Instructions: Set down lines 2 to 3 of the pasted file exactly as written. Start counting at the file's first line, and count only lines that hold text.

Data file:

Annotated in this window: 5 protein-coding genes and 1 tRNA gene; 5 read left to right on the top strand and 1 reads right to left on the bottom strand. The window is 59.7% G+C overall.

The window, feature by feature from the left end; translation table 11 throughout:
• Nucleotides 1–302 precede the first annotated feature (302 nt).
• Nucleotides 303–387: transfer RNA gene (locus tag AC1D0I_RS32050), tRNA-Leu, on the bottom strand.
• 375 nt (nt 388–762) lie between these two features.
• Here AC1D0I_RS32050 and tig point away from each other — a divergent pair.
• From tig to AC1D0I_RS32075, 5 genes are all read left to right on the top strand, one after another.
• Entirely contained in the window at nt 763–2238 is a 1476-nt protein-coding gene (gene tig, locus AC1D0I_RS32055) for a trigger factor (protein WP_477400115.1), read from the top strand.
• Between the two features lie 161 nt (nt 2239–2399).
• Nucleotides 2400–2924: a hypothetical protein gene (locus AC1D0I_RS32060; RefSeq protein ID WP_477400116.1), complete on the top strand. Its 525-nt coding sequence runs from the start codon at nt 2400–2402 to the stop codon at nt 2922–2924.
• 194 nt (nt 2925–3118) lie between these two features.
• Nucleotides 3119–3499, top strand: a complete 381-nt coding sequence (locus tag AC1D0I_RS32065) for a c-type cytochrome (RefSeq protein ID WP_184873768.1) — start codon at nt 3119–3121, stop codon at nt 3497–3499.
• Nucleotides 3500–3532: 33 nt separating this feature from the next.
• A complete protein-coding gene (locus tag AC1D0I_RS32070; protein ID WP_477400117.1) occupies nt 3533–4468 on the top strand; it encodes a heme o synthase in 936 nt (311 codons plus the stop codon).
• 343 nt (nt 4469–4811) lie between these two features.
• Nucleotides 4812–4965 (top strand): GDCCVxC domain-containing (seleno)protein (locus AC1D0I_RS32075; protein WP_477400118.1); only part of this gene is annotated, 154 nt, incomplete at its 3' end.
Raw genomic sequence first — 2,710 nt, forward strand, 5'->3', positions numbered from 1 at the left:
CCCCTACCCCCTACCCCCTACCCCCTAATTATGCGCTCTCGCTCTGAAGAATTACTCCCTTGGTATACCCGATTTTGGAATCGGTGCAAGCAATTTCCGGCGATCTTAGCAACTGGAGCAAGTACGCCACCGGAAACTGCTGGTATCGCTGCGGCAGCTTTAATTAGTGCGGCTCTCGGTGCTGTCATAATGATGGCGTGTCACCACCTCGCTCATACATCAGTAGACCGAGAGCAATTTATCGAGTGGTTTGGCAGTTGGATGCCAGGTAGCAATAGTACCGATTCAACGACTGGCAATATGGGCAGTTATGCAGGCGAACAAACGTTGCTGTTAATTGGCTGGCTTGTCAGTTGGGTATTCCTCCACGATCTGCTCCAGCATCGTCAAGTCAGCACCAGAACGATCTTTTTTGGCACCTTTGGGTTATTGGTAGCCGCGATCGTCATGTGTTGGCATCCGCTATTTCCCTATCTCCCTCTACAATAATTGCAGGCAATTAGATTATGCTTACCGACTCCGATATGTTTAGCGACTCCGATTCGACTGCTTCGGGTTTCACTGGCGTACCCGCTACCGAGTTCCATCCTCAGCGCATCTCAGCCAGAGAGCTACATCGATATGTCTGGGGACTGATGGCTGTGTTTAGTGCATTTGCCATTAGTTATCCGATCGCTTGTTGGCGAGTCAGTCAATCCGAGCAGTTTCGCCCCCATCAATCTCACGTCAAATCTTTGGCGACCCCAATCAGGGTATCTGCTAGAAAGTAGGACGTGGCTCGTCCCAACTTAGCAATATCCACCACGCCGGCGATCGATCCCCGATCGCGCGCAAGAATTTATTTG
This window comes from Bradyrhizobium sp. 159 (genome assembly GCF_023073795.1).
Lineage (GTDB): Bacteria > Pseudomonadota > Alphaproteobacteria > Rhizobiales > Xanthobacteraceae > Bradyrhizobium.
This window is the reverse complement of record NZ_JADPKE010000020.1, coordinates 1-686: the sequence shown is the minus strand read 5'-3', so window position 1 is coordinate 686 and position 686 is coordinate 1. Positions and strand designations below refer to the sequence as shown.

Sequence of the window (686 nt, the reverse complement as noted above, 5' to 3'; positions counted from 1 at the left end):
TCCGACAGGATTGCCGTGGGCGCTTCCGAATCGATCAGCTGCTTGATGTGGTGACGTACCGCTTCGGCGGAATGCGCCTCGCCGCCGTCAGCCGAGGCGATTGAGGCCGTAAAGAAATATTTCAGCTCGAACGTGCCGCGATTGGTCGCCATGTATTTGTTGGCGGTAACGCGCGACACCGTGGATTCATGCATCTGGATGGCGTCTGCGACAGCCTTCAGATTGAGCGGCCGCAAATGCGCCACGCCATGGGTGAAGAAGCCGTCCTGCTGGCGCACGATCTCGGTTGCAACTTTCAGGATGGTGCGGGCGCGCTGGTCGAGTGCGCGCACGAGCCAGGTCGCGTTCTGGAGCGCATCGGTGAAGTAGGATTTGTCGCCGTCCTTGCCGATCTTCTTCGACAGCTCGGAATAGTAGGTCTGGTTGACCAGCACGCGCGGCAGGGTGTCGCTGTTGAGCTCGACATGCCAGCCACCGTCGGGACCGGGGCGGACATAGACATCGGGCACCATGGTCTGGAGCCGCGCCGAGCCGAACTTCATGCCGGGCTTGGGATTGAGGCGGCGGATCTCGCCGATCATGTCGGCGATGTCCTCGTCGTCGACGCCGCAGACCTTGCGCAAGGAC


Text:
The window, feature by feature from the left end; translation table 11 throughout:
• Nucleotides 1–302 precede the first annotated feature (302 nt).